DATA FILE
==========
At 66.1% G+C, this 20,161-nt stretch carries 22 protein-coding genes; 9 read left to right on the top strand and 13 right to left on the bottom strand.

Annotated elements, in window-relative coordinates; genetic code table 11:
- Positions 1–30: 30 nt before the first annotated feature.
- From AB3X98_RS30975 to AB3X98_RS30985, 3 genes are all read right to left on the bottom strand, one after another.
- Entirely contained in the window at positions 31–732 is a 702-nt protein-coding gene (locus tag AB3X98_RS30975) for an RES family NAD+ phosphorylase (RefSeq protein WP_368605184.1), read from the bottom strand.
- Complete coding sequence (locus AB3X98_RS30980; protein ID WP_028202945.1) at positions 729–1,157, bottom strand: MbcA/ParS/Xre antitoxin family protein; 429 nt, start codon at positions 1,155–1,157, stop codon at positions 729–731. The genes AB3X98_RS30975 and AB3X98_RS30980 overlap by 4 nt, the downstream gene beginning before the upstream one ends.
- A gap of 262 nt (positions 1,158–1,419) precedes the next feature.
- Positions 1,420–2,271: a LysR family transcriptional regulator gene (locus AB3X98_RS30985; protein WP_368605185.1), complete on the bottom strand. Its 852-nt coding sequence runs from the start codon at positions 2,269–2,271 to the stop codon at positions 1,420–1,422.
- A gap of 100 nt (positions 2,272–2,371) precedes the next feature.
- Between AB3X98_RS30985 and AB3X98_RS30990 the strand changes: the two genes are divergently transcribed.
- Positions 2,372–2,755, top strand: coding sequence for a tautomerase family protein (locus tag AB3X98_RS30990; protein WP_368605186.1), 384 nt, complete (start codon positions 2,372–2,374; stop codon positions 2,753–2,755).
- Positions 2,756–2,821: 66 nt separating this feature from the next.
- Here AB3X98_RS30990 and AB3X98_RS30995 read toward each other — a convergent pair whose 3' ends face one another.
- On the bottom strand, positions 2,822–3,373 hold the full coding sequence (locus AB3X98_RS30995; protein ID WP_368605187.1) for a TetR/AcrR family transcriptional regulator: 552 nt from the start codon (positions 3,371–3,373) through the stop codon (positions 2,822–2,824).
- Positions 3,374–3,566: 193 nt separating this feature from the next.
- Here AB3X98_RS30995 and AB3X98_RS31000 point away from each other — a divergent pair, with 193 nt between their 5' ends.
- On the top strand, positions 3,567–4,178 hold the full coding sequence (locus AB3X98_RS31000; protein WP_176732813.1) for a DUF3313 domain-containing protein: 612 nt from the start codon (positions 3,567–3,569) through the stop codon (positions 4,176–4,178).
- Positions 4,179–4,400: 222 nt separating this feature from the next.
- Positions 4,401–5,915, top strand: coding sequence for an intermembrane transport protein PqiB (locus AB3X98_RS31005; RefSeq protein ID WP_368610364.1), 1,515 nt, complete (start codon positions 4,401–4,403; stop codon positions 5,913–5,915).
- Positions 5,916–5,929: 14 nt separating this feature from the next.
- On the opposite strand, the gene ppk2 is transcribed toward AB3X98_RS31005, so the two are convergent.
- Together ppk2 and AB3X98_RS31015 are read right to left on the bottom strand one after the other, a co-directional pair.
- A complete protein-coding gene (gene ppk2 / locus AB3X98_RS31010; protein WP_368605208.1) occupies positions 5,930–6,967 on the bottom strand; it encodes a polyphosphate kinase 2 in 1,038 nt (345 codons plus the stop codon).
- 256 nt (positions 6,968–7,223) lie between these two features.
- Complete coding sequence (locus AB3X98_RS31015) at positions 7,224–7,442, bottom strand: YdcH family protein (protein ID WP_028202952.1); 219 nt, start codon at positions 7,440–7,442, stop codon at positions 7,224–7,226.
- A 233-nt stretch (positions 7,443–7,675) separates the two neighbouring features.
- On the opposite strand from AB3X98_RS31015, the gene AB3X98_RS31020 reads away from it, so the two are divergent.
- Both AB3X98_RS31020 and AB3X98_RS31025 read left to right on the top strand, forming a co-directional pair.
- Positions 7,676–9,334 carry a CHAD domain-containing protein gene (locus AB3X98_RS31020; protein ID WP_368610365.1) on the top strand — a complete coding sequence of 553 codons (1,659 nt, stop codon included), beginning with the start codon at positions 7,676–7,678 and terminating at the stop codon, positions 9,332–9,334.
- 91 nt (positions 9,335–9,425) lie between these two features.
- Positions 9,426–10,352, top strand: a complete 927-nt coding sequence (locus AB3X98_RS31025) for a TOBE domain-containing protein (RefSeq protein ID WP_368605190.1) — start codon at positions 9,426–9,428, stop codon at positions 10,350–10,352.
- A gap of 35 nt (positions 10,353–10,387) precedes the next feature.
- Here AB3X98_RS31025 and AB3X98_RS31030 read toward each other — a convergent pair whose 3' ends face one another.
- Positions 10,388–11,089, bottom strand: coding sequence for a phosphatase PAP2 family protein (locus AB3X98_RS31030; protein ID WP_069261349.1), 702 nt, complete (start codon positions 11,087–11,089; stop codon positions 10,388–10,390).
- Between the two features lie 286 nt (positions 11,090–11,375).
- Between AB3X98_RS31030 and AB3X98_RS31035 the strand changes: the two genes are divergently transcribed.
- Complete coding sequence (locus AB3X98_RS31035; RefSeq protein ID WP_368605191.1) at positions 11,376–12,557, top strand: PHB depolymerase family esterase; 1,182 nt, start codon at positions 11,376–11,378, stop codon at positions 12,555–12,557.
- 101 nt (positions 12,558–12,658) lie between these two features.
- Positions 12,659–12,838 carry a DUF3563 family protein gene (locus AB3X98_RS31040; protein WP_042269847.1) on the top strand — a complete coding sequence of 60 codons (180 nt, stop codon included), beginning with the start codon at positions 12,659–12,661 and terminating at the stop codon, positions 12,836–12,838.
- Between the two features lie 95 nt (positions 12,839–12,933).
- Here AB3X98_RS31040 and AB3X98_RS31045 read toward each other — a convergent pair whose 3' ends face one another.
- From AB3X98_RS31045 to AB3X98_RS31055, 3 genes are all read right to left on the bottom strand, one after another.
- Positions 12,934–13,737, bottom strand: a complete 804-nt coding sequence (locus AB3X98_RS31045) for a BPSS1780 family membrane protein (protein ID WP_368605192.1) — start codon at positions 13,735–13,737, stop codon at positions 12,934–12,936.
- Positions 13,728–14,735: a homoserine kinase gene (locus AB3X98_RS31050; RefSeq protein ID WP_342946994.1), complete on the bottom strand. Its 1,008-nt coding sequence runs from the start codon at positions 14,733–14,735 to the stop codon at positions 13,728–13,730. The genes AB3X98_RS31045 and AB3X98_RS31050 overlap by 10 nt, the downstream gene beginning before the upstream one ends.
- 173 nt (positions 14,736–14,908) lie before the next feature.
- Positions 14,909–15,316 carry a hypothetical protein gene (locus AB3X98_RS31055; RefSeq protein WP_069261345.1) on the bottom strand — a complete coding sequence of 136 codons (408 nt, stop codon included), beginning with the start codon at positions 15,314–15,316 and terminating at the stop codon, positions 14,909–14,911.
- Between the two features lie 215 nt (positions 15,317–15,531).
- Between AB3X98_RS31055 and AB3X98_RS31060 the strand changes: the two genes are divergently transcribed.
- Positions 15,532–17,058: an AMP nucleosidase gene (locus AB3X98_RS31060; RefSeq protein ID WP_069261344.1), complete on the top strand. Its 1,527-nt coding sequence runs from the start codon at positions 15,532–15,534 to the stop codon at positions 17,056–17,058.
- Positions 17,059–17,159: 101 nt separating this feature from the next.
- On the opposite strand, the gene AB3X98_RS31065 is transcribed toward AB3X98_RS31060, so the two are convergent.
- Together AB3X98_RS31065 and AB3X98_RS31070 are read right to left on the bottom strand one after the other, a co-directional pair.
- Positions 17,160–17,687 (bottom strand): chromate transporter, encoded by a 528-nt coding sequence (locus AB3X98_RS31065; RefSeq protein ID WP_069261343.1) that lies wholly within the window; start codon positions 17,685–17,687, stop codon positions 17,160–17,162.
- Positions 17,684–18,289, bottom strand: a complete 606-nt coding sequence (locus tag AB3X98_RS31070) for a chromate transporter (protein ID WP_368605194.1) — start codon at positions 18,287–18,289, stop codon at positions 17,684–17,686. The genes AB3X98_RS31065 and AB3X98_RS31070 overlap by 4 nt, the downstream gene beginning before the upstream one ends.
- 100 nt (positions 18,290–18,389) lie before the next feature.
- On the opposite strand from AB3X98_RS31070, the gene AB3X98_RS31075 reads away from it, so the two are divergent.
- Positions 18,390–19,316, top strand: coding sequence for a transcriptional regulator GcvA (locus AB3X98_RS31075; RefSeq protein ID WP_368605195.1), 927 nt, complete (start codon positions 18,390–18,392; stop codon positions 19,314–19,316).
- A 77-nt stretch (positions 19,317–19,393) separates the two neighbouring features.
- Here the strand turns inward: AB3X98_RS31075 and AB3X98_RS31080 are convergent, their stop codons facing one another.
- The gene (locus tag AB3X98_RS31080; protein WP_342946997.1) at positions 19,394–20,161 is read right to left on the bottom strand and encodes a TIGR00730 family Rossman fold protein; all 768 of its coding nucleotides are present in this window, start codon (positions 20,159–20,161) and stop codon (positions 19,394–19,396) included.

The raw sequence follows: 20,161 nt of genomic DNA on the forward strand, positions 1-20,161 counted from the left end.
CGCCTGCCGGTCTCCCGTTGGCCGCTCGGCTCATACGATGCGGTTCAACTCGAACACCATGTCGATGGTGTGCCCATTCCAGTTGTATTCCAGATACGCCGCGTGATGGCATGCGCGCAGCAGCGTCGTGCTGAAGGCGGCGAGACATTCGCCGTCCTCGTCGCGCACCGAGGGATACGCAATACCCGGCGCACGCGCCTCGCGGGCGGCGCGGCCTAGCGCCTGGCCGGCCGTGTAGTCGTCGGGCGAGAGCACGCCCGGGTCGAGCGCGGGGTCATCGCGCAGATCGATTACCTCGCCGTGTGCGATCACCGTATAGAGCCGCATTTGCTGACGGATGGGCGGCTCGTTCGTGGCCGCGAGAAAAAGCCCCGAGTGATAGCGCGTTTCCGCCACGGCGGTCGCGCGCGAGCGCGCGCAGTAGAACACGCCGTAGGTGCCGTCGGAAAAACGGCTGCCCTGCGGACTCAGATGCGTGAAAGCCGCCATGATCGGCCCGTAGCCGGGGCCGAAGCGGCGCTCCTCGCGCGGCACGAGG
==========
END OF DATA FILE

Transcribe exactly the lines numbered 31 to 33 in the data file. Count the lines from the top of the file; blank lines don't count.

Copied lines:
- Positions 9,426–10,352, top strand: a complete 927-nt coding sequence (locus AB3X98_RS31025) for a TOBE domain-containing protein (RefSeq protein ID WP_368605190.1) — start codon at positions 9,426–9,428, stop codon at positions 10,350–10,352.
- A gap of 35 nt (positions 10,353–10,387) precedes the next feature.
- Here AB3X98_RS31025 and AB3X98_RS31030 read toward each other — a convergent pair whose 3' ends face one another.